Earlier this year, my Twitter feed was overtaken by NFTs. NFTs are non-fungible tokens, which are cryptographic assets on the blockchain. They are unique and can’t be replicated, so it’s a way for artists to sell their work digitally. If you want to learn more about NFTs, check out this link.
So, are NFTs here to stay? NFTs hit their prime early in 2022 and while they’ll continue to exist, I don’t think they will be as popular as they have been.
Real-time rendering really came into its own in 2022. Computers and video cards have gotten so fast that you no longer need to render to watch your creation. Check out this Lion demo from Unity, showing real-time 3D technology. It’s impressive!
Like it or not, subscription is the direction that a lot of software companies are heading. This year we saw a few companies discontinue perpetual licenses entirely in favor of a subscription model. I did a cost comparison breakdown for a few different tools and there are several benefits to a subscription over perpetual licenses, including:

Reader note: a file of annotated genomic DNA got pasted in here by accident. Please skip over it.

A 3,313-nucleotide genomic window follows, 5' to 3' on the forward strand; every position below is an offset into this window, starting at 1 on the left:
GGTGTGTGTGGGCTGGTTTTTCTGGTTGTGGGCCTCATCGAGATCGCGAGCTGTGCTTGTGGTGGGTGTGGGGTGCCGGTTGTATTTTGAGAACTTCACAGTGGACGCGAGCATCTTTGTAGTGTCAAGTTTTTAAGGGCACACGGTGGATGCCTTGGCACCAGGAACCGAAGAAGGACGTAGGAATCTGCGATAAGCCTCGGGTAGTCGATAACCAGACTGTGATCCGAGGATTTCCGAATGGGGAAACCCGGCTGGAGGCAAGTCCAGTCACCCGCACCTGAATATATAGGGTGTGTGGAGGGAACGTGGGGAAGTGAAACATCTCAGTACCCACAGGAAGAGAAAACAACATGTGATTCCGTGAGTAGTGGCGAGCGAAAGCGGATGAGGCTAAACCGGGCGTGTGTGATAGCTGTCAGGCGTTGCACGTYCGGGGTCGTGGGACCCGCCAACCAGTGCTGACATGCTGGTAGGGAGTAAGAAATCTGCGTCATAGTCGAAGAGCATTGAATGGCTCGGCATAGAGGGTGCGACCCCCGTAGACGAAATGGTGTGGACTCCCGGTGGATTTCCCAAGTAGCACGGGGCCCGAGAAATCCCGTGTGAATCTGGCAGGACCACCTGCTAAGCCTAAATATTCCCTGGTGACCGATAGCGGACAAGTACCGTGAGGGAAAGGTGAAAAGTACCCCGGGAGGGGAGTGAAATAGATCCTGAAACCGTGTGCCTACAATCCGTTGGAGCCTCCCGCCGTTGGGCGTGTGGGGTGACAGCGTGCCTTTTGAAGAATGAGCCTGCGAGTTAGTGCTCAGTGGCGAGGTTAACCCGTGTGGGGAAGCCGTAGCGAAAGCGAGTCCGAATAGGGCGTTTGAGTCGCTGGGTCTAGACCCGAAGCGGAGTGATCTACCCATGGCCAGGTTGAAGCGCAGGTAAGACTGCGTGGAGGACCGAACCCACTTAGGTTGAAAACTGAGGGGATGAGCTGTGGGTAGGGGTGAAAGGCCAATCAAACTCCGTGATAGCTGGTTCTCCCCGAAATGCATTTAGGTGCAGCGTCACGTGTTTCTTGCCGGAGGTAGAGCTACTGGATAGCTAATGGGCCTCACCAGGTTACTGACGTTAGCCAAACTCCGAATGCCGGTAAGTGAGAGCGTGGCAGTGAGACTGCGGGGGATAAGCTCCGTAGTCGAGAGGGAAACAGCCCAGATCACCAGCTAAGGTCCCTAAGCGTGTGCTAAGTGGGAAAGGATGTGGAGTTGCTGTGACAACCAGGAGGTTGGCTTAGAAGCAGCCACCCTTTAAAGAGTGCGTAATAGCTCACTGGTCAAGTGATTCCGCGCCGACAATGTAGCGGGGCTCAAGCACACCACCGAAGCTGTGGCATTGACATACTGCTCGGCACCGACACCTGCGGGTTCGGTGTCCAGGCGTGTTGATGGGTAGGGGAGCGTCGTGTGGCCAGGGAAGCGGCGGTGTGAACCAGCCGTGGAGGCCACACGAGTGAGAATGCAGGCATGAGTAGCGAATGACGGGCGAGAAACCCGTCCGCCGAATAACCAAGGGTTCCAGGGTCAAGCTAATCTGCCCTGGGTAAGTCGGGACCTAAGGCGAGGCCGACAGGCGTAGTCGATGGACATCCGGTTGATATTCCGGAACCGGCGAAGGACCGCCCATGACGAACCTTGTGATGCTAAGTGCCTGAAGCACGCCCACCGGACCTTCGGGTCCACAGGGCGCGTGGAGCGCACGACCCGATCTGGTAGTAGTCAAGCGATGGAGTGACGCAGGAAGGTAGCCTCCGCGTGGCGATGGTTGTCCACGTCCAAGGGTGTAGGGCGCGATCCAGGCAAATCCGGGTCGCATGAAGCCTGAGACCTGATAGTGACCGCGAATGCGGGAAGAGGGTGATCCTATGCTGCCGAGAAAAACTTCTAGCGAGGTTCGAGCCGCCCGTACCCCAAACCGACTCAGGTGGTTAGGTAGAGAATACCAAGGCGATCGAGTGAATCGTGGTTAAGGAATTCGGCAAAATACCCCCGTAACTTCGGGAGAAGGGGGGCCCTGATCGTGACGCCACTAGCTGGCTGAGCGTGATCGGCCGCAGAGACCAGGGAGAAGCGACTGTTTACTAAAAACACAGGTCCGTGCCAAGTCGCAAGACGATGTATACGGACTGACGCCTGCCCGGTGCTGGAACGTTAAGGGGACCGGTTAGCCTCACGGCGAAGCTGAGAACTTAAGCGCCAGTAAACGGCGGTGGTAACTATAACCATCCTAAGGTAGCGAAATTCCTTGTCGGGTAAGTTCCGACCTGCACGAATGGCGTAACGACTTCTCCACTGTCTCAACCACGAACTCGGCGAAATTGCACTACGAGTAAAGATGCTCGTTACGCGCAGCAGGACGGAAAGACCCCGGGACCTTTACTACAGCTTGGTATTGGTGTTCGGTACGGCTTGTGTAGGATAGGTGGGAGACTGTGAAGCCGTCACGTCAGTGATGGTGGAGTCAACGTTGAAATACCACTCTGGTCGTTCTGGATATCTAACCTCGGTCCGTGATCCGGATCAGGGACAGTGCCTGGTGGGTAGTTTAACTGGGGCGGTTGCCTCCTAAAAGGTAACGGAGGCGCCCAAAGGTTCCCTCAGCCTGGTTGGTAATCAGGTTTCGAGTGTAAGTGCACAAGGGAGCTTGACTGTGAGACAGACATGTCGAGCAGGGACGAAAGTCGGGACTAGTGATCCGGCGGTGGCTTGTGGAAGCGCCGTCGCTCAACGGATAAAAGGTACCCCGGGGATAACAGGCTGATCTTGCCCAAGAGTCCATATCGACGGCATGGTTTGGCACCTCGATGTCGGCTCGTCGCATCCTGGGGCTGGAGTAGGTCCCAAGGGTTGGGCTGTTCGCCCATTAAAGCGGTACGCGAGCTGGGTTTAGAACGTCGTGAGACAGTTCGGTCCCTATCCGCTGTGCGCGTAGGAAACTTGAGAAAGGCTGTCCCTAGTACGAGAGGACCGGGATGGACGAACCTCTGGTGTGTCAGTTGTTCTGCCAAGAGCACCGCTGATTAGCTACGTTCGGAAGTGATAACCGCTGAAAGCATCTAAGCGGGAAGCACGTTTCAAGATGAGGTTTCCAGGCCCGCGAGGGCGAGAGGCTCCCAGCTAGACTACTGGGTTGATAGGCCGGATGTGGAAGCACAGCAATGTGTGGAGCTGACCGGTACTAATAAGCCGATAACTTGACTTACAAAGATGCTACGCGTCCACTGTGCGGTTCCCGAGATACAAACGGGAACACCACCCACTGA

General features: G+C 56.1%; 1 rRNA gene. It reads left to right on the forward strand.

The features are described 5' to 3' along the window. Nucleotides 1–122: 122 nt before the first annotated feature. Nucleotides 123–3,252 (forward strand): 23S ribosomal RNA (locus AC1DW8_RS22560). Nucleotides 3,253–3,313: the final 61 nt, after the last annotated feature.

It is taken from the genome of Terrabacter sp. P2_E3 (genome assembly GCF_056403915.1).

- Lowers the barrier to start using the software
- Easier to predict costs for your budget.
- Costs less over time, no upgrades or maintenance contracts.
Read the article: What’s Better… Subscriptions or Perpetual Licenses?
Short-Form Vertical Videos
TikTok, Instagram Stories, YouTube Shorts. I know some of you HATE vertical videos. I’m in the camp that depends on the screen. It’s great for mobile, but terrible for tv and computers. And it’s everywhere.
A lot of vertical videos are user-generated content, unedited. In other words, anyone with something to say can now make videos and have a following. The production bar has been lowered… a lot.
Vertical video is not going anywhere. In a world that is addicted to our phones, don’t be surprised if one day you go into a movie theater to see a film shot vertically. Haha, I hope it doesn’t get that far!
How many TV shows and films have I seen this year using drone shots? A lot! I see drones in the park, downtown, the beach, and other places.
They are getting cheaper, and the video resolution and battery life are improving, so expect to see even more of your friends and colleagues getting drones in the next couple of years. Below, check out some incredible drone footage from ALE PETRA, a film director, after Argentina’s World Cup 2022 win.
Posted by Michele Yamazaki